The number of serious crimes reported during a calendar year dropped last year to its lowest level since 2007, according to data released by the Riverside Police Department earlier this month.
Police Chief Thomas Weitzel announced the news to the Riverside Village Board at its March 16 meeting.
The information is drawn from the Uniform Crime Report, which is compiled annually by every law enforcement agency in the nation to track eight categories of crimes, including murder, criminal sexual assault, robbery, aggravated assault/battery, burglary, theft, motor vehicle theft and arson.
Local police departments in Illinois send the data to the Illinois State Police, which passes it along to the FBI, which tracks crime rates nationwide.
In 2016, there were 132 incidents that qualified for inclusion in the Riverside Uniform Crime Report. That is 6.4 percent lower than 2015.
However, the overall decrease is somewhat misleading in that it was driven almost entirely by a large drop in the number of aggravated assault/battery cases. Those cases fell from 57 in 2015 to 12 in 2016, a decrease of 79 percent.
While Weitzel said the village experienced a large drop off in the number of domestic battery incidents in 2016, the decline in assault/battery cases can also be traced to changes in the way some of those cases are handled by police.
Weitzel said a change in state law encourages school officials to have police issue local ordinance violation tickets for minor assault/battery cases involving juvenile students instead of sending those offenders through the juvenile court system.
That change led to a “tremendous reduction” in juvenile battery cases that previously would have ended up as part of the village’s Uniform Crime Report.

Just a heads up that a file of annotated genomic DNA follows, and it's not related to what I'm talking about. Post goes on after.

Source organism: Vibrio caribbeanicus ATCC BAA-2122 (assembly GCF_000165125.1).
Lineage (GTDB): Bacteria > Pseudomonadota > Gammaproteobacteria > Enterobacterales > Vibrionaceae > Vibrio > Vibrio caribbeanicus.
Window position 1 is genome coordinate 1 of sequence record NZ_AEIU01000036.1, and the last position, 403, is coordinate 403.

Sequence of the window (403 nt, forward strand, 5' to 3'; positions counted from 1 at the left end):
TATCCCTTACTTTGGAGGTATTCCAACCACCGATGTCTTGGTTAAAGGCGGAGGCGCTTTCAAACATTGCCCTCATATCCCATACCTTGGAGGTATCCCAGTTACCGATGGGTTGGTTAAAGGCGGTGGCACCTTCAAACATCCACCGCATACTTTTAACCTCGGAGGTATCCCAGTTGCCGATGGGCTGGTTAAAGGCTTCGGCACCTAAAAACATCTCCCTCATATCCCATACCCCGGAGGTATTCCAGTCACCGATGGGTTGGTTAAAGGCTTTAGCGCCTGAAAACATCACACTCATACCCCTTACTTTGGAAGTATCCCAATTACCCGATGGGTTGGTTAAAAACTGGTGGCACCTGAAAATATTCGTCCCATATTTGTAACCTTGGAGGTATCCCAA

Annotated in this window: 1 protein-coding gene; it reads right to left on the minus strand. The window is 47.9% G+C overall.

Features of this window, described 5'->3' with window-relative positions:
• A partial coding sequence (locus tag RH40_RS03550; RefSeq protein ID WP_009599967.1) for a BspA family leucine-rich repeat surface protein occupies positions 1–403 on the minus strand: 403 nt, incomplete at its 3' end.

Weitzel said that while he was pleased to see a drop in overall crime numbers, he said local crime experiences spikes and drops all the time, and that some of the results are due to “the FBI continually modifying their standards.”
While aggravated assault/battery cases dropped sharply in 2016, almost every other crime category, and burglary in particular, saw increases.
Riverside has not experienced a homicide in more than a decade and for the second straight year there were no robberies reported in Riverside.
But burglaries jumped 118 percent from 11 incidents in 2015 to 24 in 2016. Theft was also at its highest level in four years, with 90 incidents reported.
“The vast majority of those are thefts from automobiles [that are] unlocked,” Weitzel said. “That’s everything from tollway change to laptop computers to cellphones. Many, many residents continue to park their cars on the street and in their driveways and simply don’t lock them.”
Riverside also saw a slight increase in the number of criminal sexual assault cases reported (from one in 2015 to two in 2016), motor vehicle theft (also from one to two) and arson (from zero to two).
Though it’s not part of the Uniform Crime Report, a significant segment of police effort in Riverside in 2016 went toward impaired driving enforcement.
Police in Riverside logged its highest number of DUI arrests in a decade last year, with 136 incidents reported. Since 2007, according to police records, Riverside officers have made more than 1,000 arrests for driving while under the influence of alcohol or drugs.
Weitzel also noted a spike in the number of traffic crashes his officers responded to in 2016. Police took 373 traffic accident reports last year, an increase of almost 27 percent compared to 2015, when police reported 294 crashes.
The department also issued a little more than 5,000 tickets in 2016, with a 42 percent increase in the number of parking tickets (2,008) leading the way.